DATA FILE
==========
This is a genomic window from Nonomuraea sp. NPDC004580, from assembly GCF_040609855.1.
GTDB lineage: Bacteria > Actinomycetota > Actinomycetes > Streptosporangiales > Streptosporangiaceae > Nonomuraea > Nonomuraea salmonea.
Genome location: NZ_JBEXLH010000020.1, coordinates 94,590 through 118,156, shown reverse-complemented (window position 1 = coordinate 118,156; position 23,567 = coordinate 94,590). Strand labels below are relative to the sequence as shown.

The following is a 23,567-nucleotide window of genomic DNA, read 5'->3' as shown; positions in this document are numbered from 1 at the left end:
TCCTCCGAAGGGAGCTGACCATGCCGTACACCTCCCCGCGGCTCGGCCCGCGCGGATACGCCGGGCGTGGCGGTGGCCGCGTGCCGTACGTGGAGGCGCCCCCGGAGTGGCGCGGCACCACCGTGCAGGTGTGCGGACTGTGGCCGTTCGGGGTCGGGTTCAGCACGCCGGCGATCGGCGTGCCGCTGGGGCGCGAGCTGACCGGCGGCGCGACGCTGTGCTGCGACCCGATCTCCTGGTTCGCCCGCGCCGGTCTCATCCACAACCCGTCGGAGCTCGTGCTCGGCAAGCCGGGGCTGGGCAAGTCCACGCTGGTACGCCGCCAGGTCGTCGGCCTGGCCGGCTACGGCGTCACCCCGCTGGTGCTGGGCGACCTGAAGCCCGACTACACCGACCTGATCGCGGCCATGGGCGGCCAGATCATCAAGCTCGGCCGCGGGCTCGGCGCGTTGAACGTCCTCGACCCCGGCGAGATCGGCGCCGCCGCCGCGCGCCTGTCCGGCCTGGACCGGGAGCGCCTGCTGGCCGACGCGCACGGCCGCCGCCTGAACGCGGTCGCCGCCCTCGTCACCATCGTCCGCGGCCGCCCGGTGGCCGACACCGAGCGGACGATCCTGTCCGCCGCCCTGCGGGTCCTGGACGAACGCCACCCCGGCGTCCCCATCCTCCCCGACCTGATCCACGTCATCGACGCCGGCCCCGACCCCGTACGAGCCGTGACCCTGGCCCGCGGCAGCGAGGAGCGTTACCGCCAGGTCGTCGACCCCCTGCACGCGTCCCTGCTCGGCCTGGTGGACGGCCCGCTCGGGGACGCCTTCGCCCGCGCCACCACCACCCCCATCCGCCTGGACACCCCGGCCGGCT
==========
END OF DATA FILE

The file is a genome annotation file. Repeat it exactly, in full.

This is a genomic window from Nonomuraea sp. NPDC004580, from assembly GCF_040609855.1.
GTDB lineage: Bacteria > Actinomycetota > Actinomycetes > Streptosporangiales > Streptosporangiaceae > Nonomuraea > Nonomuraea salmonea.
Genome location: NZ_JBEXLH010000020.1, coordinates 94,590 through 118,156, shown reverse-complemented (window position 1 = coordinate 118,156; position 23,567 = coordinate 94,590). Strand labels below are relative to the sequence as shown.

The following is a 23,567-nucleotide window of genomic DNA, read 5'->3' as shown; positions in this document are numbered from 1 at the left end:
TCCTCCGAAGGGAGCTGACCATGCCGTACACCTCCCCGCGGCTCGGCCCGCGCGGATACGCCGGGCGTGGCGGTGGCCGCGTGCCGTACGTGGAGGCGCCCCCGGAGTGGCGCGGCACCACCGTGCAGGTGTGCGGACTGTGGCCGTTCGGGGTCGGGTTCAGCACGCCGGCGATCGGCGTGCCGCTGGGGCGCGAGCTGACCGGCGGCGCGACGCTGTGCTGCGACCCGATCTCCTGGTTCGCCCGCGCCGGTCTCATCCACAACCCGTCGGAGCTCGTGCTCGGCAAGCCGGGGCTGGGCAAGTCCACGCTGGTACGCCGCCAGGTCGTCGGCCTGGCCGGCTACGGCGTCACCCCGCTGGTGCTGGGCGACCTGAAGCCCGACTACACCGACCTGATCGCGGCCATGGGCGGCCAGATCATCAAGCTCGGCCGCGGGCTCGGCGCGTTGAACGTCCTCGACCCCGGCGAGATCGGCGCCGCCGCCGCGCGCCTGTCCGGCCTGGACCGGGAGCGCCTGCTGGCCGACGCGCACGGCCGCCGCCTGAACGCGGTCGCCGCCCTCGTCACCATCGTCCGCGGCCGCCCGGTGGCCGACACCGAGCGGACGATCCTGTCCGCCGCCCTGCGGGTCCTGGACGAACGCCACCCCGGCGTCCCCATCCTCCCCGACCTGATCCACGTCATCGACGCCGGCCCCGACCCCGTACGAGCCGTGACCCTGGCCCGCGGCAGCGAGGAGCGTTACCGCCAGGTCGTCGACCCCCTGCACGCGTCCCTGCTCGGCCTGGTGGACGGCCCGCTCGGGGACGCCTTCGCCCGCGCCACCACCACCCCCATCCGCCTGGACACCCCGGCCGGCT